By Andrew Irumba
Tycoon Sudhir Ruparelia is couting down days before the High Court Commercial Division delivers its ruling in the case he filed against Bank of Uganda regarding the dubious sale of Crane Bank to dfcu bank and BoU’s attempt to squeeze Shs397Bn from him.
SpyUganda has learnt that the High Court will on Monday, August 26, 2019 deliver its final decision on the preliminary objection by Sudhir in the case in which the Bank of Uganda sued him with others for allegedly defrauding his closed Crane Bank of Shs397Bn.
After successfully blocking three sets of Bank of Uganda and dfcu Bank lawyers from a representation in the case, after court indicted them for conflict of interest, Sudhir will be looking to do a double on the Central Bank after his Attorneys cited numerous authorities in bringing up the objection.
Sudhir, through his lawyers of Kampala Associated Advocates, rubbished claims by the Central Bank that he allegedly conned Crane Bank Ltd of Shs397Bn in fraudulent transactions.
Justice David Wangutusi set August 26 for the ruling after Sudhir had through his Kampala Associated Advocates lawyers prayed to court to dismiss the BOU case arguing that the central bank overstepped it’s mandate in filing the case.
Lawyer Elison Karuhanga of KAA argued that when dissolving a bank, BoU had three options; naming an admistrator for Crane Bank, which in management is called statutory management, receivership or liquidation, which they didn’t do.
Karuhanga argued that ”The central bank chose to go for receivership. Under the law, specifically, only the manager and the liquidator can sue. The case cannot be filed by a receiver (BoU).”
Sudhir’s lawyers also faulted BoU for acting hurriedly and overstepping her mandate in hurriedly selling off the Bank to dfcu Bank, a deal that has since attracted criticism and raised lots of eyebrows because of the way it was hastily conducted.
Sudhir’s lawyers also argued that “The receiver cannot be sued on that act and cannot sue anyone. His action is protected by the law. The second point we are raising is that the receivership is limited by time; the law gives the receiver 12 months to carry out his or her functions and after this, he cannot do anything.” Karuhanga noted, arguing that BoU never waited for the stipulated time to elapse before selling Crane bank and all its presumed assets to dfcu bank.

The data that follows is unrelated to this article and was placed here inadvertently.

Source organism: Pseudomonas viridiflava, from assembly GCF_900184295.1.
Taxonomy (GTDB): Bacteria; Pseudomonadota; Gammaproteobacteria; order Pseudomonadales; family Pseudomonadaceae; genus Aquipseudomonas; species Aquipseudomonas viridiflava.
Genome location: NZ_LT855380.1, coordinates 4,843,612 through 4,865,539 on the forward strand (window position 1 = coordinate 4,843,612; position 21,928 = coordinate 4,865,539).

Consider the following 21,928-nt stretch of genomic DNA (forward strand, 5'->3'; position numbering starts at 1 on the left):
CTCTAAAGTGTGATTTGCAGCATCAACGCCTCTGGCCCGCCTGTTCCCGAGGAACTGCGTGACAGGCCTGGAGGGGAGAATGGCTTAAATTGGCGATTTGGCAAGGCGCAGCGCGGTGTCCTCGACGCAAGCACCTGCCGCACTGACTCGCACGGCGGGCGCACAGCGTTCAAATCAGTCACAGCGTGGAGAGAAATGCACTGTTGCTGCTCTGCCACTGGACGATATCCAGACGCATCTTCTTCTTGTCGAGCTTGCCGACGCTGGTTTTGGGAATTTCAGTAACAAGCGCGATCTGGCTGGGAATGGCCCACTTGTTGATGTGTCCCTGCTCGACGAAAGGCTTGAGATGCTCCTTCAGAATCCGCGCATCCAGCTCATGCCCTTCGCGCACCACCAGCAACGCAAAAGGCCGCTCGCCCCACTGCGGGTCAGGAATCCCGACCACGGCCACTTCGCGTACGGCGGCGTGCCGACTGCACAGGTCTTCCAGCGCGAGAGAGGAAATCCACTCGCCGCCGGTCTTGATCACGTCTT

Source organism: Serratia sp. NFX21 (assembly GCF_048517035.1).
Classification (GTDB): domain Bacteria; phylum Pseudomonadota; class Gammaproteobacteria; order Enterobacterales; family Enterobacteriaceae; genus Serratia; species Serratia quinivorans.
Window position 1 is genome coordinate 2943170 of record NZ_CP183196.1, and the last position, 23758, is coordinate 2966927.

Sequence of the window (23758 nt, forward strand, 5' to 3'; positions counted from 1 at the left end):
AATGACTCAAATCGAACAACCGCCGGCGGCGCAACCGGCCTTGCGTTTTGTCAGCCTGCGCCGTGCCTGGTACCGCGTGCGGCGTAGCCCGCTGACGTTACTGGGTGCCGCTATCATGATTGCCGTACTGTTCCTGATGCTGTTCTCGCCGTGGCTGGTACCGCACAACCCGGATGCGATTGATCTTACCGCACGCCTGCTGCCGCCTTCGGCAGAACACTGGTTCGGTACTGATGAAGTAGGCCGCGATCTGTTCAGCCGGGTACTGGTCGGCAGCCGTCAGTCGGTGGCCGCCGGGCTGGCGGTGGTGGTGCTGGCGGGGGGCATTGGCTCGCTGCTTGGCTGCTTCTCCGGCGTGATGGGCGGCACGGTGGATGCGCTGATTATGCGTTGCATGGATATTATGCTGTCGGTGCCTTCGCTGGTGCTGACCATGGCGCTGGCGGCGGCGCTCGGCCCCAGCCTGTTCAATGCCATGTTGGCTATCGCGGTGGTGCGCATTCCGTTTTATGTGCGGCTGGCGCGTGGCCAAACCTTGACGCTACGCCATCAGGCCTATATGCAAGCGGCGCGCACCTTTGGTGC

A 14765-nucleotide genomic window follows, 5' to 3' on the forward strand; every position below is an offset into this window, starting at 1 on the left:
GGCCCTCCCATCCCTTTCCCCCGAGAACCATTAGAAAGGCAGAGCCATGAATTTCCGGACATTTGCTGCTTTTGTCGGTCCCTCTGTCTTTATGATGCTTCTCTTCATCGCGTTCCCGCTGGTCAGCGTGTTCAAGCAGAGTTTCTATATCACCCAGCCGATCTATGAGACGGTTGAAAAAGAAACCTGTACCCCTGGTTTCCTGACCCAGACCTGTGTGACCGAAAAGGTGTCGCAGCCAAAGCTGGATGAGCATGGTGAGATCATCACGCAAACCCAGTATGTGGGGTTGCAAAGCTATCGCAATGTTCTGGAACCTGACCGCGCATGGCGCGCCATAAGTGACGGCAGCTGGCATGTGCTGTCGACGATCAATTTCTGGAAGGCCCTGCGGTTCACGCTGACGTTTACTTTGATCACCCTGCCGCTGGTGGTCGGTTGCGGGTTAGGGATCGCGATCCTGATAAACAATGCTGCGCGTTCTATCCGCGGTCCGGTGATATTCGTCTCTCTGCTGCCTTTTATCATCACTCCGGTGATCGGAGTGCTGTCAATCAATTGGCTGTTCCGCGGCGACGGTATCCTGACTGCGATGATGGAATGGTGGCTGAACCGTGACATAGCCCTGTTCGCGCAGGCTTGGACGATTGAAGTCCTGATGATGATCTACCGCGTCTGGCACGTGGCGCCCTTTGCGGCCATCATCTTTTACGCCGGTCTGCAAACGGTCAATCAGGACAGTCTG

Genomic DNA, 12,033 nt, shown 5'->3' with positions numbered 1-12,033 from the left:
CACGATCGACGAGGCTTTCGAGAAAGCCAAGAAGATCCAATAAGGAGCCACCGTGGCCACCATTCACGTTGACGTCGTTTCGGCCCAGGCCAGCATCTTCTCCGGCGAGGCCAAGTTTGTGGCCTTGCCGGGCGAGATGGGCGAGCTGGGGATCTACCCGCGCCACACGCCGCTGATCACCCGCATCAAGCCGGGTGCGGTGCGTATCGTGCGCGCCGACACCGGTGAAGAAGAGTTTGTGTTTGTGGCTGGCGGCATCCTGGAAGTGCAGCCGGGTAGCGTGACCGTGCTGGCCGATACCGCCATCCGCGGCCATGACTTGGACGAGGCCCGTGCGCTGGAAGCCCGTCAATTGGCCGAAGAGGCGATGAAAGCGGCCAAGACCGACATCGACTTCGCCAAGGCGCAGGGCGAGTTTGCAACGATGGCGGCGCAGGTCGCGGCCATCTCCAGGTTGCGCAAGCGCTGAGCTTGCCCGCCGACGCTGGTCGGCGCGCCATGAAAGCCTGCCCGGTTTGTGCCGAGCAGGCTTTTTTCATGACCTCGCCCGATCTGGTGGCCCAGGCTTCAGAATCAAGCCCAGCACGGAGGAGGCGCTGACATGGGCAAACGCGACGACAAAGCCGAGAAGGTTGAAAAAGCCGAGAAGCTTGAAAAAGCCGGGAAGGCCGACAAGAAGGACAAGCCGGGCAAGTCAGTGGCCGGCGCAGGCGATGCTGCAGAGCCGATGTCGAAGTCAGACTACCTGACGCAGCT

Karuhanga noted that BoU had 12 months within which to carry out the four functions which did not include suing but they didn’t proceed accordingly and instead went ahead to sell Crane Bank to dfcu Bank, well-knowing that what they were doing was illegal.
Sudhir’s other lawyer Bruce Musinguzi argued that he (Sudhir) was no longer the majority owner of Crane Bank which he founded after Rasik Kantaria, a Kenyan national, on December 6, 2010, snapped up 47 per cent of the bank’s shares, hence BoU erred in suing him as the Majority Shareholder.
Musinguzi also noted Kantaria later transferred his shares to White Sapphire Ltd, a company incorporated in Mauritius and that a one Jitendera Sanghani, a British citizen, held 4 per cent stake in Crane Bank, hence suing Sudhir in the capacity of biggest shareholder doesn’t hold any water and has no merit.
Musinguzi also argued that under Uganda’s Constitution and Land Act, Crane Bank in Receivership could not own or hold freehold property and was, therefore, not capable of holding the suit property in it’s names, yet BoU went ahead to sell the Crane Bank’s perceived properties to dfcu bank.
However, while responding to submissions by Sudhir’s lawyers, BoU through its lawyer Dr. Joseph Byamugisha, told the court that when a financial institution is placed under receivership, the power to commence or to continue with the civil suit does not stop.